"It [the mobile device] knows where you are at all times," Solour says. Although that may sound a little creepy at first, consumers should feel reassured that the geo-location abilities on their smartphones will make it easier to detect fraud in the future. That geo-location ability is a simple authentication tool that can go a long way in helping to detect fraudulent charges"If you're making a transaction in California and then four hours later there is a transaction in the account originating from Sofia, Bulgaria, the mobile device can be used to alert the customer to this," Solour explains. Although a few years ago customers may have been hesitant about the idea of their bank using the GPS on their phone to track where they are, almost every app on today's smartphones asks for permission to track the customer's whereabouts, and consumers are getting more comfortable with giving that permission.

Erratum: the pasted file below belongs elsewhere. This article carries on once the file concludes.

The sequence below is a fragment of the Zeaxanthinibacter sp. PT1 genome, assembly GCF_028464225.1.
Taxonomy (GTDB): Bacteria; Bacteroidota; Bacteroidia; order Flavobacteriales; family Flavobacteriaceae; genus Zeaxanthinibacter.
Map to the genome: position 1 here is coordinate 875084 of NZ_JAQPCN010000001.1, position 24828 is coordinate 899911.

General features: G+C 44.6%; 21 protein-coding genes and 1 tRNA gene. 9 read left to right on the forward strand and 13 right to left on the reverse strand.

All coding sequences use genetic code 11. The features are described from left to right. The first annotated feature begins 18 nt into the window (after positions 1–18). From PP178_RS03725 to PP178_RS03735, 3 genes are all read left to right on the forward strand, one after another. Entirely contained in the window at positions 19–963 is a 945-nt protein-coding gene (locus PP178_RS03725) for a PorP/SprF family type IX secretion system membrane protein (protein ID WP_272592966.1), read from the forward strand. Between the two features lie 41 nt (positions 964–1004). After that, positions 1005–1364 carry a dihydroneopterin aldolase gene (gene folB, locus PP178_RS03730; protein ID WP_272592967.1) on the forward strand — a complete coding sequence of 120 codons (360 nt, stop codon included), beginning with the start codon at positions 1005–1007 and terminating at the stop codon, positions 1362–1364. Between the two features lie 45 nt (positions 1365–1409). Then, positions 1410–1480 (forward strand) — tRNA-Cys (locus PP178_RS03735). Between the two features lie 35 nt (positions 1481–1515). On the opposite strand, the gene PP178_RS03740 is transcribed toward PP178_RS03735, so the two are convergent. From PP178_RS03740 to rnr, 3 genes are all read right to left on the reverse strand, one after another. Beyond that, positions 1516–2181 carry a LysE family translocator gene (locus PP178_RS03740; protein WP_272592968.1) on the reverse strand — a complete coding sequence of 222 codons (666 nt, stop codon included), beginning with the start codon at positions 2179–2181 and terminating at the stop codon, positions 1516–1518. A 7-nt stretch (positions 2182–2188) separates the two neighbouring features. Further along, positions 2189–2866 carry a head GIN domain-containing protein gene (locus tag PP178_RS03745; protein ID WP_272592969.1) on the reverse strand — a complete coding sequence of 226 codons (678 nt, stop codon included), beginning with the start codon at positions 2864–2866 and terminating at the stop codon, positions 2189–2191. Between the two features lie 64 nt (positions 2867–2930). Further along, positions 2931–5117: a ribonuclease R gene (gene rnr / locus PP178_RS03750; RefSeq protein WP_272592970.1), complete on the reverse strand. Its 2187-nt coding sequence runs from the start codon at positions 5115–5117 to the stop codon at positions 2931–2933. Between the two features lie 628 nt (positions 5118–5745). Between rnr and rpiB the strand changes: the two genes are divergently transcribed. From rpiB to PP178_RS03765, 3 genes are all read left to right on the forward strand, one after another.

Jonathan Camhi has been an associate editor with Bank Systems & Technology since 2012. He previously worked as a freelance journalist in New York City covering politics, health and immigration, and has a master's degree from the City University of New York's Graduate School ... View Full Bio